Cloning GitHub Repositories: Modifying Code Without Pushing Changes
Maya Ifrim

Maya Ifrim

Apr 26, 2023

Cloning GitHub Repositories: Modifying Code Without Pushing Changes

I recently tried to clone one of my GitHub repositories onto my local machine to make some changes and test them out, without pushing the changes back to the original repository. However, I realised the can't fork my own repositories which was a bit frustrating. After searching the internet for ways to clone a GitHub repository without pushing changes back to the original, I attempted several approaches, none of which seemed to work. I felt lost and frustrated, unable to find a solution to my problem.

Fortunately, I eventually found a post on StackOverflow that provided two solutions. The first solution involved cloning the repository, pushing it to a new repository, and setting a new URL origin. Here are the steps:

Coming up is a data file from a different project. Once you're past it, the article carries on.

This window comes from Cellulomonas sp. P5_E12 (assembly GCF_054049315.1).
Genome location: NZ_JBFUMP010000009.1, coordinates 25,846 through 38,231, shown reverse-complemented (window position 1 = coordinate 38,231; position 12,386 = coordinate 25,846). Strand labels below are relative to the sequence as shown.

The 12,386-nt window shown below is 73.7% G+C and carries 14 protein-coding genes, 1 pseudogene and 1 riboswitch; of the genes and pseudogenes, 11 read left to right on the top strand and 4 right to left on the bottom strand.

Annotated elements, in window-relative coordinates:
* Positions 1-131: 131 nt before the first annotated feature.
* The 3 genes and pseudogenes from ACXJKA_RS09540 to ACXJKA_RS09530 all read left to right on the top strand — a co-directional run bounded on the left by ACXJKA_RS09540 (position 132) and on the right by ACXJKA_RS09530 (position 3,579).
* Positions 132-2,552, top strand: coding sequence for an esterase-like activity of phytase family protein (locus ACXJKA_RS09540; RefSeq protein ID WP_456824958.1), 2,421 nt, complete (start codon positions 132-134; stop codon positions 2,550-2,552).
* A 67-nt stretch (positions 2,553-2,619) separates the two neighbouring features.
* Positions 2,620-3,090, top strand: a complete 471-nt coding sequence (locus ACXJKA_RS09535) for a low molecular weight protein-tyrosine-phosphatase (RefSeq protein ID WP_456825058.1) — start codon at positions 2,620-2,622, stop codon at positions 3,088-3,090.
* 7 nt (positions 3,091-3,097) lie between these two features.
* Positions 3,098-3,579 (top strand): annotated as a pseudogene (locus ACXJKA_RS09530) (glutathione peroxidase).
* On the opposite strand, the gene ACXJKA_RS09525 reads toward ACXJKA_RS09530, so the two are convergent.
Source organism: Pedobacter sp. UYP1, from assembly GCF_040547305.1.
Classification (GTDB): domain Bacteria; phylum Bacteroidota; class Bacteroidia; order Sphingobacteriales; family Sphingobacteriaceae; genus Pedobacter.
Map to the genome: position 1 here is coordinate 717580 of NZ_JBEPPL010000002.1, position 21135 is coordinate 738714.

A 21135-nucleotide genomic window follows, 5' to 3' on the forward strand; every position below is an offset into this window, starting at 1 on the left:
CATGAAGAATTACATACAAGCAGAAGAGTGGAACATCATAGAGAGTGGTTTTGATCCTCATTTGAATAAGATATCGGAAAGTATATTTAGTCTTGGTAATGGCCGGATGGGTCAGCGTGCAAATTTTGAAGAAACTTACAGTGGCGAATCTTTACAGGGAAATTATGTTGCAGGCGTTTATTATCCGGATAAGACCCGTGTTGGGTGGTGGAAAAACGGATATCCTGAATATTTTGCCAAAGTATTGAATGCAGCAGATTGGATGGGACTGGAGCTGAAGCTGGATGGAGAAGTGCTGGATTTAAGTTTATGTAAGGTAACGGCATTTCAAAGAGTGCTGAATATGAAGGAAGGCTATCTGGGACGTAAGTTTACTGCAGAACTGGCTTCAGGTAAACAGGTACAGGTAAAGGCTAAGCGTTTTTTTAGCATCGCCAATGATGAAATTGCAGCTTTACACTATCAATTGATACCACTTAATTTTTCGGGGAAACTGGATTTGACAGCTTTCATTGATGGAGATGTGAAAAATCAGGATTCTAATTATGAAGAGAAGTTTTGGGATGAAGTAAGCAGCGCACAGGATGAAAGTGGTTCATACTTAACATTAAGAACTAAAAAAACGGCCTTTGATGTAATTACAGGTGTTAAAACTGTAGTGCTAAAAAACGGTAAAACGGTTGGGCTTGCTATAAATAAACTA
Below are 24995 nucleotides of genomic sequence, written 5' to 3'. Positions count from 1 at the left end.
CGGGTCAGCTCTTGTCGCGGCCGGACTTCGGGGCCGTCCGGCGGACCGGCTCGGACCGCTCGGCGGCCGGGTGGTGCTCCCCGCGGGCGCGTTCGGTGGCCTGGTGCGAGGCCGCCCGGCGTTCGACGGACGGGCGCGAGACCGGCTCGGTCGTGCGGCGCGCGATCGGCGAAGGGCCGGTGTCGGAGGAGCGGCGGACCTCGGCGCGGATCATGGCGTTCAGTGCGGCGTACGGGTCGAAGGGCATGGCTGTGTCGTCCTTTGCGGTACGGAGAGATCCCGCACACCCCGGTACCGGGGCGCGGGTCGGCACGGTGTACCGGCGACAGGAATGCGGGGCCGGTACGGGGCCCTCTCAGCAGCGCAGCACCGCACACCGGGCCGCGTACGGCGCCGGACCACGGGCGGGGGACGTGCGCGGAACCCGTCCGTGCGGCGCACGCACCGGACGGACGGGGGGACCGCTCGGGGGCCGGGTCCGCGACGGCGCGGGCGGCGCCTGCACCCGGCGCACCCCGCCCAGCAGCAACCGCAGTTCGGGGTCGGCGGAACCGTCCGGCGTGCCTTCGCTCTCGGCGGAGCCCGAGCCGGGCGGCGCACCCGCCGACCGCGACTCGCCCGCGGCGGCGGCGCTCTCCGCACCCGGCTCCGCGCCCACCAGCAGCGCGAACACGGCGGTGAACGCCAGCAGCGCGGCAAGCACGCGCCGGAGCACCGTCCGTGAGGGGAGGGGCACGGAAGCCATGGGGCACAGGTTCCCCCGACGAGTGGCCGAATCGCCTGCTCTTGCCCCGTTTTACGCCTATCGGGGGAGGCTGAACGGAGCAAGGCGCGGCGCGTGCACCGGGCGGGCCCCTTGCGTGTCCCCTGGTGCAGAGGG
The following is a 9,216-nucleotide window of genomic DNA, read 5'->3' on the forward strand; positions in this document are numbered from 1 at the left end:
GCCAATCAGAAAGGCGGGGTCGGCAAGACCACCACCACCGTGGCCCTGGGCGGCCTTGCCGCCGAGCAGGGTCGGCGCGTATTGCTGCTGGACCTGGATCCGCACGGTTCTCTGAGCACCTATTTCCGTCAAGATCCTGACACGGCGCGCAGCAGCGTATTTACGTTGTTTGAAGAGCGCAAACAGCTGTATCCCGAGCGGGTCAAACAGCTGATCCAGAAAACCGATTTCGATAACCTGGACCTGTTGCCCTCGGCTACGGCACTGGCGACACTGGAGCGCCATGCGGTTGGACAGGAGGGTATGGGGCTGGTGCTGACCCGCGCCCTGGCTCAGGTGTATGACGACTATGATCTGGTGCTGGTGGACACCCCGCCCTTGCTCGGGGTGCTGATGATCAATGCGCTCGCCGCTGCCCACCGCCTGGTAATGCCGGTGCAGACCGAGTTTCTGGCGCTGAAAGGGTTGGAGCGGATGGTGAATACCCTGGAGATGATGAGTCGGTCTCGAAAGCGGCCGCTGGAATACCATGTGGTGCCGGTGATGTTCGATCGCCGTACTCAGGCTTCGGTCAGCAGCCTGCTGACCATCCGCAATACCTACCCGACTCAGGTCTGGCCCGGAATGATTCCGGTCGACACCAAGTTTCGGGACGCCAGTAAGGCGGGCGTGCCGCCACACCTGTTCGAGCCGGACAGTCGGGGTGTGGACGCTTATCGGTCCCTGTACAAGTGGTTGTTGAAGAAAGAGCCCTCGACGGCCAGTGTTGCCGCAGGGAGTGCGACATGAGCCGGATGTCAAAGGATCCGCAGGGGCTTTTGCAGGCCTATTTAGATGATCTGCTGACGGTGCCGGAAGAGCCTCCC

The second solution was to use GitHub importer, but I chose the first option because it was good enough for my needs.

Deleting commit history in a Git repository is generally discouraged because commits represent the project's history and the changes made to it. However, in cases involving sensitive information, it may be necessary to delete commits. This was my case, and with same simple steps I managed to do it very quickly.

1. Create a new orphan branch in the Git repository. This branch won't be listed in the git branch command.

$ git checkout --orphan temp_branch

2. Add all files to the newly created branch and commit them using the following commands.

$ git add -A

$ git commit -am "Initial commit"

3. Delete the master or main branch from your Git repository.

$ git branch -D main

4. Rename the newly created branch main.

$ git branch -m main

5. Forcefully push the changes to the remote repository.

$ git push -f origin main

Maya Ifrim

Maya Ifrim

Passionate React developer with a love for crafting beautiful and user-friendly interfaces.

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